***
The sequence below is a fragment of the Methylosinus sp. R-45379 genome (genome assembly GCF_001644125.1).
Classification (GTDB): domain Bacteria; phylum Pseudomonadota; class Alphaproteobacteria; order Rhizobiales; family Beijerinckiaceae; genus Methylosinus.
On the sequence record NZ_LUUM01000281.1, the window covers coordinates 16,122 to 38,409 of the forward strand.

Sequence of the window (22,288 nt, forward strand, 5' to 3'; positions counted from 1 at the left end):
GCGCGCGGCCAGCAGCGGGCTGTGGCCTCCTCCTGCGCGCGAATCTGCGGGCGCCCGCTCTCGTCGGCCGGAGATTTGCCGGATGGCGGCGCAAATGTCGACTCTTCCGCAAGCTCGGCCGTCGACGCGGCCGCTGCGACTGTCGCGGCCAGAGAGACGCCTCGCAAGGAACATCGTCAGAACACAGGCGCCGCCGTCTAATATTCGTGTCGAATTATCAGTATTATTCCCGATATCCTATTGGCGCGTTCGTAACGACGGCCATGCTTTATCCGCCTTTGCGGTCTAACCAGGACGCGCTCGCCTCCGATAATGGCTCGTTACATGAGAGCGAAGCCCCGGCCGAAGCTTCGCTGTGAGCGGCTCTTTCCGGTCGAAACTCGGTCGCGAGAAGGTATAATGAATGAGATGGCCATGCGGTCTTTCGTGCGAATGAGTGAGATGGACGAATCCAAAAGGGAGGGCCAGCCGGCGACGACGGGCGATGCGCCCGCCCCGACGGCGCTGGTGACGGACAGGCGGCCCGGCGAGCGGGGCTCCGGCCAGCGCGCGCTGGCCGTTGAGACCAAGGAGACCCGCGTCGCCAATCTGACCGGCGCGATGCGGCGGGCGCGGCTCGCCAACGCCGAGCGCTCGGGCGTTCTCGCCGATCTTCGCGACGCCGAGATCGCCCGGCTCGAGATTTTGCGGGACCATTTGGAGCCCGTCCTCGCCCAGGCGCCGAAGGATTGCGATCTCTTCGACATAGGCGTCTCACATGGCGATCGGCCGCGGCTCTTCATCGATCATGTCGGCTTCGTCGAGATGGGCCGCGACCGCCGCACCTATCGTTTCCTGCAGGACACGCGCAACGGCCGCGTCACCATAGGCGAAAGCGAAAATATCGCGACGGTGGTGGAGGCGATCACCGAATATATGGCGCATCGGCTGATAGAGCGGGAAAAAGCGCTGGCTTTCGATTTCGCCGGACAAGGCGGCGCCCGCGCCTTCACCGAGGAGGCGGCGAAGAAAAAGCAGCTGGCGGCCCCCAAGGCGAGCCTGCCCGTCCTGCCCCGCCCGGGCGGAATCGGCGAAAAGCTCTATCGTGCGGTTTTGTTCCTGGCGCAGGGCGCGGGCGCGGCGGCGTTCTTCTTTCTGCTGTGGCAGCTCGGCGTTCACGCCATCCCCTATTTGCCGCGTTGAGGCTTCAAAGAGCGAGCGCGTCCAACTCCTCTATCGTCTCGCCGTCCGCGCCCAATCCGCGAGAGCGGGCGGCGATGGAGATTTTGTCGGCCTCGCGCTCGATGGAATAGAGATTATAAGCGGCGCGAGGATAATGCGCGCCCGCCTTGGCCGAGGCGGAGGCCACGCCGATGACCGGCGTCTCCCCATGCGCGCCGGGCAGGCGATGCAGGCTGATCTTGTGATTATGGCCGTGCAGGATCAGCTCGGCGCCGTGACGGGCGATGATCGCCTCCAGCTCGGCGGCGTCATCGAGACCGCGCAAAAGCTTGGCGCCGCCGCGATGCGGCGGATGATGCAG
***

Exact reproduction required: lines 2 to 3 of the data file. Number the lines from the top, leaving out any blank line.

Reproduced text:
Classification (GTDB): domain Bacteria; phylum Pseudomonadota; class Alphaproteobacteria; order Rhizobiales; family Beijerinckiaceae; genus Methylosinus.
On the sequence record NZ_LUUM01000281.1, the window covers coordinates 16,122 to 38,409 of the forward strand.